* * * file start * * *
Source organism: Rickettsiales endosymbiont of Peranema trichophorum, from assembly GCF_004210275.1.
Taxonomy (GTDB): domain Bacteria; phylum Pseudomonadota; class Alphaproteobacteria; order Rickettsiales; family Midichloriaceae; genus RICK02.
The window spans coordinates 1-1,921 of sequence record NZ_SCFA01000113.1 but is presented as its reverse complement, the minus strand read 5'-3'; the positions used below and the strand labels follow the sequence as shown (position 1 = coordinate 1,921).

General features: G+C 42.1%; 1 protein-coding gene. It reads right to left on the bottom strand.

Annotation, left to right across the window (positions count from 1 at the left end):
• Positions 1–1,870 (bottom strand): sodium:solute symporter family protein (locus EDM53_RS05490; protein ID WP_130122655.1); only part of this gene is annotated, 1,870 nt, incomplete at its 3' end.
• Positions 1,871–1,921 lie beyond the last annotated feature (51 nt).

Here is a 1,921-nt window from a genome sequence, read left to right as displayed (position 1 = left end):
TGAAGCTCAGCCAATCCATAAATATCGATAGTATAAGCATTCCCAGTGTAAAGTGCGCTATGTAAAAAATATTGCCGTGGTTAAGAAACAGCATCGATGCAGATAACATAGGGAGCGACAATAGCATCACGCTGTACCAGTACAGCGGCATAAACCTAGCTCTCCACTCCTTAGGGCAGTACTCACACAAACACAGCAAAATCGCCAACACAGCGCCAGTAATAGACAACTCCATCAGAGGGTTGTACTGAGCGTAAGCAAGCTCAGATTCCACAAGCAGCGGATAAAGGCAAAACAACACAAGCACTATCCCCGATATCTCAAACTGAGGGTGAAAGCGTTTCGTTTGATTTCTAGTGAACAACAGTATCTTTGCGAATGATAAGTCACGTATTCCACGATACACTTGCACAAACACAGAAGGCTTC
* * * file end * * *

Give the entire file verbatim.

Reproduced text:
Source organism: Rickettsiales endosymbiont of Peranema trichophorum, from assembly GCF_004210275.1.
Taxonomy (GTDB): domain Bacteria; phylum Pseudomonadota; class Alphaproteobacteria; order Rickettsiales; family Midichloriaceae; genus RICK02.
The window spans coordinates 1-1,921 of sequence record NZ_SCFA01000113.1 but is presented as its reverse complement, the minus strand read 5'-3'; the positions used below and the strand labels follow the sequence as shown (position 1 = coordinate 1,921).

General features: G+C 42.1%; 1 protein-coding gene. It reads right to left on the bottom strand.

Annotation, left to right across the window (positions count from 1 at the left end):
• Positions 1–1,870 (bottom strand): sodium:solute symporter family protein (locus EDM53_RS05490; protein ID WP_130122655.1); only part of this gene is annotated, 1,870 nt, incomplete at its 3' end.
• Positions 1,871–1,921 lie beyond the last annotated feature (51 nt).

Here is a 1,921-nt window from a genome sequence, read left to right as displayed (position 1 = left end):
TGAAGCTCAGCCAATCCATAAATATCGATAGTATAAGCATTCCCAGTGTAAAGTGCGCTATGTAAAAAATATTGCCGTGGTTAAGAAACAGCATCGATGCAGATAACATAGGGAGCGACAATAGCATCACGCTGTACCAGTACAGCGGCATAAACCTAGCTCTCCACTCCTTAGGGCAGTACTCACACAAACACAGCAAAATCGCCAACACAGCGCCAGTAATAGACAACTCCATCAGAGGGTTGTACTGAGCGTAAGCAAGCTCAGATTCCACAAGCAGCGGATAAAGGCAAAACAACACAAGCACTATCCCCGATATCTCAAACTGAGGGTGAAAGCGTTTCGTTTGATTTCTAGTGAACAACAGTATCTTTGCGAATGATAAGTCACGTATTCCACGATACACTTGCACAAACACAGAAGGCTTC